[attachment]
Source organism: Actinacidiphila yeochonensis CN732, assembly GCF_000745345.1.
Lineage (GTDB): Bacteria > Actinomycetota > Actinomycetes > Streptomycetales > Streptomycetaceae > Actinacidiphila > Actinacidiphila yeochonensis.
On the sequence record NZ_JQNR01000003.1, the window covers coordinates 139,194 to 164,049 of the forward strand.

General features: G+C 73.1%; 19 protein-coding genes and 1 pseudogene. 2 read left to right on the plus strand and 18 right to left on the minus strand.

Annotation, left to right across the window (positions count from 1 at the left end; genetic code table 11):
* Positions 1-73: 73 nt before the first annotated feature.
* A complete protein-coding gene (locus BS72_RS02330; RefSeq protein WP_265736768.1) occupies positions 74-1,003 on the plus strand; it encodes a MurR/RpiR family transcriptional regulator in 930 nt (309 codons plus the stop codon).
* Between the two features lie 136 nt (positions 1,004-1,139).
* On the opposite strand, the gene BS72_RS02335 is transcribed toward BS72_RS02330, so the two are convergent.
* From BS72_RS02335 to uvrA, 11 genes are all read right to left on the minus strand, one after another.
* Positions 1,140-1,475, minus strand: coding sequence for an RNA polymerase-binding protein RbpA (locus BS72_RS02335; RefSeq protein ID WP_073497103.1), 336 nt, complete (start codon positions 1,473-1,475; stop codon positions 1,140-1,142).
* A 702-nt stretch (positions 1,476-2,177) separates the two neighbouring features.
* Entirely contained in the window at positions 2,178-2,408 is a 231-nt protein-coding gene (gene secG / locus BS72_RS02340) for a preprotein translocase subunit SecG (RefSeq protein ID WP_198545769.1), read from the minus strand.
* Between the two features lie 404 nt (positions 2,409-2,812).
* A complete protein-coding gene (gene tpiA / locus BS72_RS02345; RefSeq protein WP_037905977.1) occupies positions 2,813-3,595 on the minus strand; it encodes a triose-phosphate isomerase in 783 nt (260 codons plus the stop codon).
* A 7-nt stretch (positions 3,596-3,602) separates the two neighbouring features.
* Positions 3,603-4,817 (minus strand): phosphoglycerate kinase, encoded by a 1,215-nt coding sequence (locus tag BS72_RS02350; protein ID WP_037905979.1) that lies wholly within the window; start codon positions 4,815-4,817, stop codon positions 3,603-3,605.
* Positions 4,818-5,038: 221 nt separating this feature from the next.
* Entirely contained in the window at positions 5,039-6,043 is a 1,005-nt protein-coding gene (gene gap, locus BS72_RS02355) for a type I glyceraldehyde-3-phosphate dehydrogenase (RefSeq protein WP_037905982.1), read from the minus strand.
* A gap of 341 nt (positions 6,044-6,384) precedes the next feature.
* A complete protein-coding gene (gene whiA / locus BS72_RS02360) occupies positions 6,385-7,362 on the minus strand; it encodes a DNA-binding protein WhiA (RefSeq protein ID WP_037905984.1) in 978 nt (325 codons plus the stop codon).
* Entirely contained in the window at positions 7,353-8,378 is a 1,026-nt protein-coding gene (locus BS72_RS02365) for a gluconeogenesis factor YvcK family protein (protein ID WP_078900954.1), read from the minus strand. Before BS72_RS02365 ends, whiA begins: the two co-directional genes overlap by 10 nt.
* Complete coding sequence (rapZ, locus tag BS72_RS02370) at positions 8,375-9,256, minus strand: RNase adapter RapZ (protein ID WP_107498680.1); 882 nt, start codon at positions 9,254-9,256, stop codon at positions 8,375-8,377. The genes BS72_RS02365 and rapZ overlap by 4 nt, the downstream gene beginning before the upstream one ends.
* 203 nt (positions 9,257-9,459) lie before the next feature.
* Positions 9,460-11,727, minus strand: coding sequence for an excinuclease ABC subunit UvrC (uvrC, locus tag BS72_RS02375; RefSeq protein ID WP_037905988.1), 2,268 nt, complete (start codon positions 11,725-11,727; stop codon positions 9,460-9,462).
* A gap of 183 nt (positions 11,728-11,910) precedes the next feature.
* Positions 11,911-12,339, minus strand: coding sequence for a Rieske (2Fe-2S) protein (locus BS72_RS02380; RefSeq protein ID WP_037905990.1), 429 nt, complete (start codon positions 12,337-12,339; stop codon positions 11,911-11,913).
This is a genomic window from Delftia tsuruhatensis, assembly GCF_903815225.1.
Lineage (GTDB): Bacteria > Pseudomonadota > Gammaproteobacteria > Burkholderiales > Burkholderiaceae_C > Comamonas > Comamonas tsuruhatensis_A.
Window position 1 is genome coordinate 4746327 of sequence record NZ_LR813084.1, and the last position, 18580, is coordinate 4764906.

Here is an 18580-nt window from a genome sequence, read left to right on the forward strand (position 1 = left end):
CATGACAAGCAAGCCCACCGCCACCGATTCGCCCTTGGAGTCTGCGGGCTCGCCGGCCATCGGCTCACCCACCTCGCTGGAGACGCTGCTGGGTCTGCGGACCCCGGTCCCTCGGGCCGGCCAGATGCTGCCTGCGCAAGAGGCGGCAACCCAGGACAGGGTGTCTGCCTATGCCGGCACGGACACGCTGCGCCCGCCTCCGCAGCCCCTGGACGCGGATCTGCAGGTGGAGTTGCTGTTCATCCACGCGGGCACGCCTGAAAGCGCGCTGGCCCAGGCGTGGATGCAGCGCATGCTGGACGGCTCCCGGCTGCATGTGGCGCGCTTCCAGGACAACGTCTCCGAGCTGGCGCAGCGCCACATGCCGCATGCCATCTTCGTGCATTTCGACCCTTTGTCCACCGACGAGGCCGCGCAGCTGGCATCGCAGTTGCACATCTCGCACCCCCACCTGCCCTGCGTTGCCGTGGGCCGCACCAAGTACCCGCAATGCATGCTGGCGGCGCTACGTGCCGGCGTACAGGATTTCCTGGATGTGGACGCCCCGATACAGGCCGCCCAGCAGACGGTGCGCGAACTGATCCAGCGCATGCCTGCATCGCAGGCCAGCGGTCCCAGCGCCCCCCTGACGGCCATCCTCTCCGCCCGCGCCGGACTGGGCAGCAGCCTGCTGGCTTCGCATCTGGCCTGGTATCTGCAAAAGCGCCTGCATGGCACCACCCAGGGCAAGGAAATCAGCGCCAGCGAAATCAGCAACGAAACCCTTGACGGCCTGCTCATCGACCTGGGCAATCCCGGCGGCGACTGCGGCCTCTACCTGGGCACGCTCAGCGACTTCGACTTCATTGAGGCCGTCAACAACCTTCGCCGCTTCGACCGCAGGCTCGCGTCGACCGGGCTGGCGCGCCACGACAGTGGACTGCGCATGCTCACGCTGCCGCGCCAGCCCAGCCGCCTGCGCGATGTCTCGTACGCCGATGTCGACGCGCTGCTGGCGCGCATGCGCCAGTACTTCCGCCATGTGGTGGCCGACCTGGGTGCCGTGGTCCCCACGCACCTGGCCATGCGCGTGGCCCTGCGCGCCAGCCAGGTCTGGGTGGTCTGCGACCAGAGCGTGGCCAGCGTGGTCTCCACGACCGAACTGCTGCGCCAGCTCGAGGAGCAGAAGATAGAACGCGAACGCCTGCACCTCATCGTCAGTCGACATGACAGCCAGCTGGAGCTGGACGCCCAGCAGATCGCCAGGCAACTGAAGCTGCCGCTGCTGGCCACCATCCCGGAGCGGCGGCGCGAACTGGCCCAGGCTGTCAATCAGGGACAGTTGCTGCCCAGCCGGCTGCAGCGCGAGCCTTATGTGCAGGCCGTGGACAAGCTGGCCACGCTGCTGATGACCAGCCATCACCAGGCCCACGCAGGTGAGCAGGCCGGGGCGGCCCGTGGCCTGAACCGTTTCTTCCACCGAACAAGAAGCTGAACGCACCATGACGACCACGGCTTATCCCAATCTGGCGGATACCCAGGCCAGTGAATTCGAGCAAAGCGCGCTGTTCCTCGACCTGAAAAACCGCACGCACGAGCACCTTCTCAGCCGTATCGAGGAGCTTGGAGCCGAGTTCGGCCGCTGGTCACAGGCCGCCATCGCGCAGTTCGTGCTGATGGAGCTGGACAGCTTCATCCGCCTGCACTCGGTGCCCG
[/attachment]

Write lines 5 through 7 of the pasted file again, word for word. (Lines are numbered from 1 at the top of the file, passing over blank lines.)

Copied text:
Annotation, left to right across the window (positions count from 1 at the left end; genetic code table 11):
* Positions 1-73: 73 nt before the first annotated feature.
* A complete protein-coding gene (locus BS72_RS02330; RefSeq protein WP_265736768.1) occupies positions 74-1,003 on the plus strand; it encodes a MurR/RpiR family transcriptional regulator in 930 nt (309 codons plus the stop codon).